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Unless you live in an area that enjoys year-round swimming, the pool season follows a standard ebb and flow: heavy business in the summer followed by a frenzy of pool closings and then…not a whole lot until next season.
With little to do, service techs are typically laid off around October or November. This cuts down on payroll during the slow season, but it also means owners run the risk of their well-trained techs finding other work that prevents them from returning the following year.
To help manage the sudden drop in cash flow and keep employees working longer, some pool businesses are breaking into a different market: Christmas lighting.
“I had been thinking for years about what kind of auxiliary side business I could add to my existing [one] without causing too much interruption, and also make me another buck or two,” says Michael Giannamore, president of Aqua Pools & Patio (East Windsor, Conn.).
He found the answer six years ago when he met a representative from Christmas Décor at a Carecraft meeting. Christmas Décor is a professional yard decorating service that has been in business since 1986; in 1996, it began partnering with businesses in the pool/spa and landscaping industries to expand its footprint across the U.S.
With the Christmas season closely following the end of pool season, Giannamore thought the timing worked out perfectly.
“It could fit with our schedule,” Giannamore says. “At the end of September and October, our service department starts to slow down. We’re winterizing lots and lots of pools through October. By the end of October, we’re starting to lay people off. That’s when Christmas lighting starts to get busy.”
Kaylee Pountney, marketing coordinator for Swimming Pool Services (Waukesha, Wis.), tells a similar story. She’s been working with Christmas Décor since 2012.
“We started [Christmas decorating] as a way to keep our guys working longer,” Pountney says. “We wanted something to offer our employees to help retain them. The longer we keep them working, the more likely they would come back here year after year. It was a way we could add two plus months of work onto our calendar.”
“It does not eliminate our primary focus, which is swimming pool construction, then swimming pool service. Third on the list is holiday lighting,” Giannamore says. “It is meant to supplement what we’ve got.”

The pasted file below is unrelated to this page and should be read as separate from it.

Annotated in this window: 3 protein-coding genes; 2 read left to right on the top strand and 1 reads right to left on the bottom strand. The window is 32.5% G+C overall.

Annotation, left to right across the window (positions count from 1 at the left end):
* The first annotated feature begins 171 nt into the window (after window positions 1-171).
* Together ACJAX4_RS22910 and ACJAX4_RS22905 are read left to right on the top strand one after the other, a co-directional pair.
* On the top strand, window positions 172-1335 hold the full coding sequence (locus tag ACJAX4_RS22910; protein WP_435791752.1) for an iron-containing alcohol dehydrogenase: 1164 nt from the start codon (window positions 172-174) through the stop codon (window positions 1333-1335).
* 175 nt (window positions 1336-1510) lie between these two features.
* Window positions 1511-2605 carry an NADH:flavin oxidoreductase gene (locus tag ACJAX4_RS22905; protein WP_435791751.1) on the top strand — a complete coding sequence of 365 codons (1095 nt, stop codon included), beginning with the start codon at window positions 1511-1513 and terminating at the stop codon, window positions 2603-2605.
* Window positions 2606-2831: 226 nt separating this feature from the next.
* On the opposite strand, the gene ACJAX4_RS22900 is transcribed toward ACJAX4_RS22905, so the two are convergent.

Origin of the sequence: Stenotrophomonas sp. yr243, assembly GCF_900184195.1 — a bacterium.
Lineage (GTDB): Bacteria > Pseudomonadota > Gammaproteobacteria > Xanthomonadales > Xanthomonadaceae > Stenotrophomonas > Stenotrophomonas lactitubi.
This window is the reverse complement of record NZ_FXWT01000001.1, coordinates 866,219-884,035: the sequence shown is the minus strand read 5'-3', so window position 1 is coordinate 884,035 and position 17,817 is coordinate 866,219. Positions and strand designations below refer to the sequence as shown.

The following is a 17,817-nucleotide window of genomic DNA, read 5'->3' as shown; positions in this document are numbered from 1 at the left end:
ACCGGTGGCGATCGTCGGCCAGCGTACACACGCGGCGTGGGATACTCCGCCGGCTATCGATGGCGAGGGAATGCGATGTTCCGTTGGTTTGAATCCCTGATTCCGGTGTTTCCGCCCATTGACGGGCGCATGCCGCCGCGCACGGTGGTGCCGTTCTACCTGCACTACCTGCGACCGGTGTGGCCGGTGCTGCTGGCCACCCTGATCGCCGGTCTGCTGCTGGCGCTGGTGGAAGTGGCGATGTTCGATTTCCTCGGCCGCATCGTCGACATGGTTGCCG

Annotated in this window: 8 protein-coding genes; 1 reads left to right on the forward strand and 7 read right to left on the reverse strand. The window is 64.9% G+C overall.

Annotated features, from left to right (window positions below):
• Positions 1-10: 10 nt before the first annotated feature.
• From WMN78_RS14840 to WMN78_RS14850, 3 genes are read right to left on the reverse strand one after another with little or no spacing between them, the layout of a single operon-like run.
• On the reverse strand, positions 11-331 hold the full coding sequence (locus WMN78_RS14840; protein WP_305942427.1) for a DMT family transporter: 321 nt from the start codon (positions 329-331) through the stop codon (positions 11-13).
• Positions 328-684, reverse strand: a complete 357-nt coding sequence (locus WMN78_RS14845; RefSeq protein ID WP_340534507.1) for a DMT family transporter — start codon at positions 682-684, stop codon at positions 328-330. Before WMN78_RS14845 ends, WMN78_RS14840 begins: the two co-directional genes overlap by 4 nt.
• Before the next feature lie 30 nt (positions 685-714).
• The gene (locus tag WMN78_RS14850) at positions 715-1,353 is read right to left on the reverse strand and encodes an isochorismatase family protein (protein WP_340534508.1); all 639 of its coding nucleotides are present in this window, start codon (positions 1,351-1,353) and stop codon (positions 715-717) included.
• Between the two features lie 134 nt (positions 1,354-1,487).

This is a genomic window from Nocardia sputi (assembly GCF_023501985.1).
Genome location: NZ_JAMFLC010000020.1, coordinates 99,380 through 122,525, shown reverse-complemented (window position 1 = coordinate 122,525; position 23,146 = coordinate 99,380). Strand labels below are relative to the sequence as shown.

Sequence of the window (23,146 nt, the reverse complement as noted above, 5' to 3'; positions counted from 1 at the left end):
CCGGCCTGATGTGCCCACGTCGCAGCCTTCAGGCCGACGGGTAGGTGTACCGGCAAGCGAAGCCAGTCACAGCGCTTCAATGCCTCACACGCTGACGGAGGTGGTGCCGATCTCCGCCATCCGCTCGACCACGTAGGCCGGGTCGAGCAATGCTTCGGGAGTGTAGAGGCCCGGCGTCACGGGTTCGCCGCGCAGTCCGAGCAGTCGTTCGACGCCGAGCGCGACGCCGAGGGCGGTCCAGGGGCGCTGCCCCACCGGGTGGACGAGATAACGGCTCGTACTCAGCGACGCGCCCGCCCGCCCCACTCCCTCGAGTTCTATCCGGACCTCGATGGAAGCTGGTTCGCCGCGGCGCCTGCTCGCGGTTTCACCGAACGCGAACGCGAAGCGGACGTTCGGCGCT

It helps that the clientele is similar as well. “When we started, we found that the database of clientele overlapped very nicely with our existing client base,” Pountney says. “The people that will pay for a pool service are going to be similar to the people that will pay to have lights put up on their house.”
While Giannamore quickly got on board with the idea, his service techs weren’t as certain.
“Some of the employees were not very enthusiastic about working outdoors in the freezing temperatures, and some did not feel enthusiastic about climbing ladders,” he says. “Once a couple of them got on board, the rest saw that it was a viable way to make a couple more bucks.”
It’s easy to understand that trepidation — who wants to string lights while standing on an icy roof? Giannamore understands this and prioritizes safety above elaborate lighting design.
“If we cannot reach it with a ladder, we will not light it,” he says. “It is meant to be an auxiliary way to make some money, and it’s not meant to be overly dangerous. We’re not roofers. If you looked at the Christmas Décor website, you will see lighting that I would never sell because I don’t want to be held responsible for someone getting injured. It’s just not worth it; I like my co-workers too much.”
In true holiday spirit, Christmas Décor also has programs that allow franchises to give back to their communities. Swimming Pool Services participates in the Decorated Family Program, which serves military veterans who might not otherwise be able to decorate their own homes for Christmas.
“We decorate the homes of two veteran families for free each season,” Pountney says. “We ask for nominations and then pick two from the ones that we receive.” Eligible people have to either served in the past or be currently serving and live in our service area.
“Last year we did a home for a guy that was in his early nineties. We are doing the home of another ninety-plus-year-old guy this year.”
Like the pool business, Christmas decorating is a seasonal job, but it’s a welcome one.
“It’s a nice change from the pool work,” Giannomore says. “By the time the end of the season rolls around, we’re all tired of swimming pools and swimming pool customers, even though they pay for groceries. It’s nice to do something a little different.”
Hiring and training new employees isn’t a black-and-white process — in fact, there’s quite a bit of gray area. That’s because there’s a lot of emotion and opinion involved, and everyone approaches it differently.
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And what would you consider to be poor performance and/or unsatisfactory...
In an effort to provide a networking forum for women working in the pool and spa industry, SWIMN (Supporting Women Industry-Wide, Mentors and Networking) will hold its third annual reception at the PSP Expo on Tuesday, Oct. 30.
An independent networking group, SWIMN was established by Pam Vinje, CEO of digital marketing firm Small Screen Producer and former director of social media, marketing and events for APSP. Vinje established SWIMN with several close female associates she met...
At last year's PSP Expo in Orlando, APSP met to gauge interest in developing a group that would focus on the commercial side of the pool and spa industry.
The response was overwhelming. The event played out to a standing-room-only crowd, with a vigorous exchange of ideas among all assembled.
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